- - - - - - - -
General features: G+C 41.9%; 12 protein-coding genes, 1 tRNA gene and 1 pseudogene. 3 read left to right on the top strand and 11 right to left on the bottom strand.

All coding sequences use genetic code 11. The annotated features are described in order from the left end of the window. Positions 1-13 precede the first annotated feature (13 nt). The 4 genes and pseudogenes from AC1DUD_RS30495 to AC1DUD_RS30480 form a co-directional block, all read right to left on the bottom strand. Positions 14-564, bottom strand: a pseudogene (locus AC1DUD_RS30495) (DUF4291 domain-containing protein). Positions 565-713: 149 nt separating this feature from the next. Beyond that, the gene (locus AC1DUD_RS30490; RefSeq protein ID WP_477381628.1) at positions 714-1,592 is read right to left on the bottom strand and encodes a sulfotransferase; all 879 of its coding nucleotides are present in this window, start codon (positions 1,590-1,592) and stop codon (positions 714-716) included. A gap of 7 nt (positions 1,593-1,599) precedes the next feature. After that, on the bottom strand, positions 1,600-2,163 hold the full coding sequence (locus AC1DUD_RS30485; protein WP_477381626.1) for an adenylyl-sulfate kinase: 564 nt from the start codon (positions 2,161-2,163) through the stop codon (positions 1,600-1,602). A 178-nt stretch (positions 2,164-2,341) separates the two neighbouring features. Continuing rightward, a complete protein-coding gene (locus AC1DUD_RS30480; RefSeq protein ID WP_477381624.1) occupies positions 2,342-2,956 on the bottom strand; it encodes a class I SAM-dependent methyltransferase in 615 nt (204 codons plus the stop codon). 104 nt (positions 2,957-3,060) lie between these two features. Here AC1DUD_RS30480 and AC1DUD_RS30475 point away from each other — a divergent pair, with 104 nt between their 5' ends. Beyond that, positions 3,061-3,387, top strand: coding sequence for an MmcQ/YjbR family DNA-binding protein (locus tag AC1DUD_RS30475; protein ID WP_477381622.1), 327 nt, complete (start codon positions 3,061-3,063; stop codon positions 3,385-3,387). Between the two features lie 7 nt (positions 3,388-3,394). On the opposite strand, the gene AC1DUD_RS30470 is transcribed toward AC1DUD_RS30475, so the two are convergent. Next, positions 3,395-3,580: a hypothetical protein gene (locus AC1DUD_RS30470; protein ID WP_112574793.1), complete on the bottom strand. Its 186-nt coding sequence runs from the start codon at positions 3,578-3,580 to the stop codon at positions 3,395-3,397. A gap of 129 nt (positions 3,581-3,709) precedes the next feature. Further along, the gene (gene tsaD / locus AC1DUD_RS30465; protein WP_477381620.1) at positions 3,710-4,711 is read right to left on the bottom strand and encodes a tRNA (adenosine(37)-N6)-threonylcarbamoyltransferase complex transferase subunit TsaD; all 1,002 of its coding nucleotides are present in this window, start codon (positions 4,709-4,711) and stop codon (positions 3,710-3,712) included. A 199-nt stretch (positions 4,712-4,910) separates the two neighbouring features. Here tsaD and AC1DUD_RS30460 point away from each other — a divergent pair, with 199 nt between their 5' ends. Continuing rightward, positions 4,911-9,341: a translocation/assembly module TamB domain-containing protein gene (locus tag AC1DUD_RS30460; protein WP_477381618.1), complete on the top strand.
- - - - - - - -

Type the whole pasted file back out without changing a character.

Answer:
General features: G+C 41.9%; 12 protein-coding genes, 1 tRNA gene and 1 pseudogene. 3 read left to right on the top strand and 11 right to left on the bottom strand.

All coding sequences use genetic code 11. The annotated features are described in order from the left end of the window. Positions 1-13 precede the first annotated feature (13 nt). The 4 genes and pseudogenes from AC1DUD_RS30495 to AC1DUD_RS30480 form a co-directional block, all read right to left on the bottom strand. Positions 14-564, bottom strand: a pseudogene (locus AC1DUD_RS30495) (DUF4291 domain-containing protein). Positions 565-713: 149 nt separating this feature from the next. Beyond that, the gene (locus AC1DUD_RS30490; RefSeq protein ID WP_477381628.1) at positions 714-1,592 is read right to left on the bottom strand and encodes a sulfotransferase; all 879 of its coding nucleotides are present in this window, start codon (positions 1,590-1,592) and stop codon (positions 714-716) included. A gap of 7 nt (positions 1,593-1,599) precedes the next feature. After that, on the bottom strand, positions 1,600-2,163 hold the full coding sequence (locus AC1DUD_RS30485; protein WP_477381626.1) for an adenylyl-sulfate kinase: 564 nt from the start codon (positions 2,161-2,163) through the stop codon (positions 1,600-1,602). A 178-nt stretch (positions 2,164-2,341) separates the two neighbouring features. Continuing rightward, a complete protein-coding gene (locus AC1DUD_RS30480; RefSeq protein ID WP_477381624.1) occupies positions 2,342-2,956 on the bottom strand; it encodes a class I SAM-dependent methyltransferase in 615 nt (204 codons plus the stop codon). 104 nt (positions 2,957-3,060) lie between these two features. Here AC1DUD_RS30480 and AC1DUD_RS30475 point away from each other — a divergent pair, with 104 nt between their 5' ends. Beyond that, positions 3,061-3,387, top strand: coding sequence for an MmcQ/YjbR family DNA-binding protein (locus tag AC1DUD_RS30475; protein ID WP_477381622.1), 327 nt, complete (start codon positions 3,061-3,063; stop codon positions 3,385-3,387). Between the two features lie 7 nt (positions 3,388-3,394). On the opposite strand, the gene AC1DUD_RS30470 is transcribed toward AC1DUD_RS30475, so the two are convergent. Next, positions 3,395-3,580: a hypothetical protein gene (locus AC1DUD_RS30470; protein ID WP_112574793.1), complete on the bottom strand. Its 186-nt coding sequence runs from the start codon at positions 3,578-3,580 to the stop codon at positions 3,395-3,397. A gap of 129 nt (positions 3,581-3,709) precedes the next feature. Further along, the gene (gene tsaD / locus AC1DUD_RS30465; protein WP_477381620.1) at positions 3,710-4,711 is read right to left on the bottom strand and encodes a tRNA (adenosine(37)-N6)-threonylcarbamoyltransferase complex transferase subunit TsaD; all 1,002 of its coding nucleotides are present in this window, start codon (positions 4,709-4,711) and stop codon (positions 3,710-3,712) included. A 199-nt stretch (positions 4,712-4,910) separates the two neighbouring features. Here tsaD and AC1DUD_RS30460 point away from each other — a divergent pair, with 199 nt between their 5' ends. Continuing rightward, positions 4,911-9,341: a translocation/assembly module TamB domain-containing protein gene (locus tag AC1DUD_RS30460; protein WP_477381618.1), complete on the top strand.